Power and transport most urgent in G20 country climate action – report
Power generation from coal, oil and gas, and transport produce the largest share of emissions in the vast majority of G20 countries and none of these economies’ climate pledges are on a 1.5˚C-compatible pathway, according to the Brown to Green Report 2018, compiled by Climate Transparency, an international partnership of climate research organisations and NGOs. The report evaluates the G20 countries’ individual transition to a low-carbon economy, for example regarding emissions reductions, climate policy, finance, and decarbonisation. The G20 are responsible for about 80 percent of global greenhouse gas emissions. Germany received a mixed rating. The report criticises recent policy developments, such as projections that Germany will likely miss its 2020 climate target, or the government blocking more ambitious CO₂ limits for cars at the EU level, but positively assesses the launch of Germany’s coal exit commission. While Germany has among the highest building emissions per capita, it counterbalances these with 1.5°C-compatible policies and is thus rated “frontrunner” in this sector. From 30 November to 1 December, Argentina will host this year’s G20 summit.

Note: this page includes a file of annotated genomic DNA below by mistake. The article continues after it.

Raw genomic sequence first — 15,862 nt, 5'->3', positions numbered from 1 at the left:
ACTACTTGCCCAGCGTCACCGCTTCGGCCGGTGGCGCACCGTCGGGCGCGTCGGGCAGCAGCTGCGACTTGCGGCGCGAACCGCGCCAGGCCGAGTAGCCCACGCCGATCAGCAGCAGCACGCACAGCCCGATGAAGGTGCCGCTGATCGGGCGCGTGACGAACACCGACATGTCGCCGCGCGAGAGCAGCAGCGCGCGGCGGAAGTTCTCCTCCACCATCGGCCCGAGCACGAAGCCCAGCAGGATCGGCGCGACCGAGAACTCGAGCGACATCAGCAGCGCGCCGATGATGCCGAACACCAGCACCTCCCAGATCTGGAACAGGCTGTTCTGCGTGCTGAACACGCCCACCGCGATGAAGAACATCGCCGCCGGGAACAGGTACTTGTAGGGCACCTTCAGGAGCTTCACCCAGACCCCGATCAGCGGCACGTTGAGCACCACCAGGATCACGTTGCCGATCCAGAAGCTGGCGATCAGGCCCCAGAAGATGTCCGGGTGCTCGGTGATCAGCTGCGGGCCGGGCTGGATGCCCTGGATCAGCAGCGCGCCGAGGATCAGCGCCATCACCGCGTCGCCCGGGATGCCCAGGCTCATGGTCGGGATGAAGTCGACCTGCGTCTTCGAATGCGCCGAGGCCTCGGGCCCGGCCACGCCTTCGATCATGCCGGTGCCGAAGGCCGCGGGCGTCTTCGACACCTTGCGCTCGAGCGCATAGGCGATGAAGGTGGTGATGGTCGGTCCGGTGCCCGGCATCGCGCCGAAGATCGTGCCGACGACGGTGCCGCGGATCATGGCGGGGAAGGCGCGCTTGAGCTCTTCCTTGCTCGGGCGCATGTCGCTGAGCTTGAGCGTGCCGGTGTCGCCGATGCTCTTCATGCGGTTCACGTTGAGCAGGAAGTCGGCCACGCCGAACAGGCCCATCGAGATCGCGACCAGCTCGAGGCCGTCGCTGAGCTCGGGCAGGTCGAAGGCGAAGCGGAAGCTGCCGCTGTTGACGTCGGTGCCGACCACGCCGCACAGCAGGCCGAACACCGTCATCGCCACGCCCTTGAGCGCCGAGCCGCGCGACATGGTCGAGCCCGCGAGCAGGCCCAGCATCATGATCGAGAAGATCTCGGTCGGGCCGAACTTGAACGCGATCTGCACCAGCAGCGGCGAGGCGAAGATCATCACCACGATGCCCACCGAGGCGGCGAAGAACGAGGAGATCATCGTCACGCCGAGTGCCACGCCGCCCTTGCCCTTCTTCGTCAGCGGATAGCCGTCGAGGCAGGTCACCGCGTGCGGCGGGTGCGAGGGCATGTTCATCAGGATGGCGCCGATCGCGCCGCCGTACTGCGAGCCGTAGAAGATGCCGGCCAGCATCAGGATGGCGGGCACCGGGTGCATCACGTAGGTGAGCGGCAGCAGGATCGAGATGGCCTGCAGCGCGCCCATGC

See the CLEW dossier The energy transition and climate change for background.